If in group G there are finitely many finite conjugacy classes, is it possible to find some subgroup of G of finite index which has only one finite conjugacy class? ( the class {e}). Maybe there is some class of groups which possesses this property?

$\begingroup$ Classical terminology: the union of finite conjugacy classes of a group $G$ forms a subgroup (it's the set of elements whose centralizer has finite index, it is called its FCcenter and denoted $FC(G)$. $G$ is called icc if $FC(G)=1$. You ask whether $FC(G)$ finite implies $G$ virtually icc. $\endgroup$– YCorSep 8, 2016 at 7:03
1 Answer
No, there is a theorem of Deligne that the universal central extension of $Sp(2g,\mathbb{Z})$ is not residually finite. If one takes a finite central extension (which is also not residually finite), then the elements in the center have finite conjugacy class, and all other elements have infinite conjugacy class, but there is no finiteindex subgroup which has only one finite conjugacy class, since the center lies in the kernel of any homomorphism to a finite group.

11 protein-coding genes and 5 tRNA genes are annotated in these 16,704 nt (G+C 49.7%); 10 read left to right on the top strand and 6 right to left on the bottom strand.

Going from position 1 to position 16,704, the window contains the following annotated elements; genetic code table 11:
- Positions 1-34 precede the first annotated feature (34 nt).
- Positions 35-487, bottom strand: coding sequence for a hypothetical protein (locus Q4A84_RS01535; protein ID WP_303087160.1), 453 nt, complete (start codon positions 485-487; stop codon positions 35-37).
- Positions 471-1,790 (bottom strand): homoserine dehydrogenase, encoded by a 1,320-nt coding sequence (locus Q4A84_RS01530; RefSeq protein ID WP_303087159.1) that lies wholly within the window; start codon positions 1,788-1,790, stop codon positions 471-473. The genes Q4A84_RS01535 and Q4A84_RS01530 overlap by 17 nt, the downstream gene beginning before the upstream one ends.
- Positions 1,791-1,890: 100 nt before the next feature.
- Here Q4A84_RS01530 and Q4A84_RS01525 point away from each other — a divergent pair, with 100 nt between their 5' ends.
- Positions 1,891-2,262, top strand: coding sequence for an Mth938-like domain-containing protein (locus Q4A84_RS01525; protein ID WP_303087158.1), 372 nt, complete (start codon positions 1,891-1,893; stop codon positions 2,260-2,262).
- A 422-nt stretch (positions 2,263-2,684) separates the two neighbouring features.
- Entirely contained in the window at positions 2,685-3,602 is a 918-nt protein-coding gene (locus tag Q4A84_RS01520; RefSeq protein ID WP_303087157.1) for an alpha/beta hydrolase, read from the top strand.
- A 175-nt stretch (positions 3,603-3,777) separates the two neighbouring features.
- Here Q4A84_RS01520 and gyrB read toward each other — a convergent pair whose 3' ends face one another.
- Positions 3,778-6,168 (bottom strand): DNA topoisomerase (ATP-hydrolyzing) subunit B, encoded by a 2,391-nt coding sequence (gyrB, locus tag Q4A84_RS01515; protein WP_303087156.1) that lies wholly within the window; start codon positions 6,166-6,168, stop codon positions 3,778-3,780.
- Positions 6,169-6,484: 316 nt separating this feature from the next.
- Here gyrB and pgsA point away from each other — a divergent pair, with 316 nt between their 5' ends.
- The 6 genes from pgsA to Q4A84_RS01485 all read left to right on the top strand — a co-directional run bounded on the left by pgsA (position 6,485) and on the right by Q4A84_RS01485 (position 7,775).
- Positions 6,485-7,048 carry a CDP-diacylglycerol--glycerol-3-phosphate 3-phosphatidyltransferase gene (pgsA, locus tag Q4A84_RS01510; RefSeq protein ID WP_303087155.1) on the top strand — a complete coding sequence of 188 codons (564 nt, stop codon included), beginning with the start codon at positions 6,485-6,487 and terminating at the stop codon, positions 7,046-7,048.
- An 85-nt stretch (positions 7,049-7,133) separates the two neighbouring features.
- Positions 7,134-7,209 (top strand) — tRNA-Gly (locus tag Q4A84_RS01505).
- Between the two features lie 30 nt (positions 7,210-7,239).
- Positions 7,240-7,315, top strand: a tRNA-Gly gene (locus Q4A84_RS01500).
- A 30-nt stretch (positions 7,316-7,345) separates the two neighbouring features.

It might be reasonable to consider your question for the class of residually finite groups.

$\begingroup$ In the residually finite case, this is trivially yes (take a normal subgroup of finite index $H$ with trivial intersection with $FC(G)$; then infinite conjugacy classes of $G$ contained in $H$ split into finitely many infinite conjugacy classes of $H$. $\endgroup$– YCorSep 8, 2016 at 6:59

$\begingroup$ thank you! Yes, for residually finite groups it is trivial. Are there some known examples of classes of groups for which finite FC(G) implies virtually ICC? $\endgroup$ Sep 8, 2016 at 11:17

$\begingroup$ Okay, I understand, I didn't know about $FC(G)$. If $FC(G)$ is finite, then the action of $G$ on $FC(G)$ by conjugation gives a homomorphism to a finite symmetric group whose kernel has $FC(G)$ central. So all counterexamples will come from the Deligne type: a group whose center is finite and not separable. $\endgroup$– Ian AgolSep 8, 2016 at 16:25